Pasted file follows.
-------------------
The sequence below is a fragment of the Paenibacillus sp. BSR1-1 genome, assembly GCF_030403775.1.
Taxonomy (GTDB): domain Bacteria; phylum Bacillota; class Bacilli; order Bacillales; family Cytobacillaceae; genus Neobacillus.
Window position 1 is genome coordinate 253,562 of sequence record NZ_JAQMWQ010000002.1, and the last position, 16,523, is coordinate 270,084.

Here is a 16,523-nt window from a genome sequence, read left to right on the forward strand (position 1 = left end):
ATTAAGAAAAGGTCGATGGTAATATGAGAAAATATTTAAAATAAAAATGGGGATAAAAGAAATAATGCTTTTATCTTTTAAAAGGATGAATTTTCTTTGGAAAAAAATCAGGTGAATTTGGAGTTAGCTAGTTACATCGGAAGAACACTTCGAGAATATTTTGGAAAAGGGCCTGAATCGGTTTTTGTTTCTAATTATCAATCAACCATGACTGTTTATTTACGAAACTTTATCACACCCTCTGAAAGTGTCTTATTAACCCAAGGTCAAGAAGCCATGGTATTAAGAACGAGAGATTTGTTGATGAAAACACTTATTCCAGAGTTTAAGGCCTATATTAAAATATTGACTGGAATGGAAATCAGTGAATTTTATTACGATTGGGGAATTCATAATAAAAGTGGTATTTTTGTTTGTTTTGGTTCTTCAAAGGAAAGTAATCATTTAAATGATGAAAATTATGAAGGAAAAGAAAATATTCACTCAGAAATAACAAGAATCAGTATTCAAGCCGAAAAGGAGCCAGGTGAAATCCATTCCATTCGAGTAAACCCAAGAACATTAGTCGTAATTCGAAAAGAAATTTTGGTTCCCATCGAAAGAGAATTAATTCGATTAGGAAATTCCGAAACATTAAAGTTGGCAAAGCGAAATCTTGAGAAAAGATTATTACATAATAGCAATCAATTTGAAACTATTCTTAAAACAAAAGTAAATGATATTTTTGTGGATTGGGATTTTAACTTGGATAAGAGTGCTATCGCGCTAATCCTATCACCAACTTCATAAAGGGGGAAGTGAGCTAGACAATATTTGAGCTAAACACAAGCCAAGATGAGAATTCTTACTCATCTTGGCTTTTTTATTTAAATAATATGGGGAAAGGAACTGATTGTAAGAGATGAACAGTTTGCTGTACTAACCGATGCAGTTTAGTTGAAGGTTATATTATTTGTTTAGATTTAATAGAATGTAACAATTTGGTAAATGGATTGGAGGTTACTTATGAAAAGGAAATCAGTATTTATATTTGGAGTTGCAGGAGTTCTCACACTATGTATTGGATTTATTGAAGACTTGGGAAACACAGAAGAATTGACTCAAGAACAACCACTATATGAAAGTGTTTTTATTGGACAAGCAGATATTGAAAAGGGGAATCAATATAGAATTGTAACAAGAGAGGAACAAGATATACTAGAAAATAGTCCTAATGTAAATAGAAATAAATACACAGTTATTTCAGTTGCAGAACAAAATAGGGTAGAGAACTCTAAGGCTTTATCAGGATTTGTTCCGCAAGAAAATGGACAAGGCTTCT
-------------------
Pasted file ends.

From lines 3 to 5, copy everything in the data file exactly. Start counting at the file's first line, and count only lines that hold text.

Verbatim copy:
Window position 1 is genome coordinate 253,562 of sequence record NZ_JAQMWQ010000002.1, and the last position, 16,523, is coordinate 270,084.

Here is a 16,523-nt window from a genome sequence, read left to right on the forward strand (position 1 = left end):
ATTAAGAAAAGGTCGATGGTAATATGAGAAAATATTTAAAATAAAAATGGGGATAAAAGAAATAATGCTTTTATCTTTTAAAAGGATGAATTTTCTTTGGAAAAAAATCAGGTGAATTTGGAGTTAGCTAGTTACATCGGAAGAACACTTCGAGAATATTTTGGAAAAGGGCCTGAATCGGTTTTTGTTTCTAATTATCAATCAACCATGACTGTTTATTTACGAAACTTTATCACACCCTCTGAAAGTGTCTTATTAACCCAAGGTCAAGAAGCCATGGTATTAAGAACGAGAGATTTGTTGATGAAAACACTTATTCCAGAGTTTAAGGCCTATATTAAAATATTGACTGGAATGGAAATCAGTGAATTTTATTACGATTGGGGAATTCATAATAAAAGTGGTATTTTTGTTTGTTTTGGTTCTTCAAAGGAAAGTAATCATTTAAATGATGAAAATTATGAAGGAAAAGAAAATATTCACTCAGAAATAACAAGAATCAGTATTCAAGCCGAAAAGGAGCCAGGTGAAATCCATTCCATTCGAGTAAACCCAAGAACATTAGTCGTAATTCGAAAAGAAATTTTGGTTCCCATCGAAAGAGAATTAATTCGATTAGGAAATTCCGAAACATTAAAGTTGGCAAAGCGAAATCTTGAGAAAAGATTATTACATAATAGCAATCAATTTGAAACTATTCTTAAAACAAAAGTAAATGATATTTTTGTGGATTGGGATTTTAACTTGGATAAGAGTGCTATCGCGCTAATCCTATCACCAACTTCATAAAGGGGGAAGTGAGCTAGACAATATTTGAGCTAAACACAAGCCAAGATGAGAATTCTTACTCATCTTGGCTTTTTTATTTAAATAATATGGGGAAAGGAACTGATTGTAAGAGATGAACAGTTTGCTGTACTAACCGATGCAGTTTAGTTGAAGGTTATATTATTTGTTTAGATTTAATAGAATGTAACAATTTGGTAAATGGATTGGAGGTTACTTATGAAAAGGAAATCAGTATTTATATTTGGAGTTGCAGGAGTTCTCACACTATGTATTGGATTTATTGAAGACTTGGGAAACACAGAAGAATTGACTCAAGAACAACCACTATATGAAAGTGTTTTTATTGGACAAGCAGATATTGAAAAGGGGAATCAATATAGAATTGTAACAAGAGAGGAACAAGATATACTAGAAAATAGTCCTAATGTAAATAGAAATAAATACACAGTTATTTCAGTTGCAGAACAAAATAGGGTAGAGAACTCTAAGGCTTTATCAGGATTTGTTCCGCAAGAAAATGGACAAGGCTTCT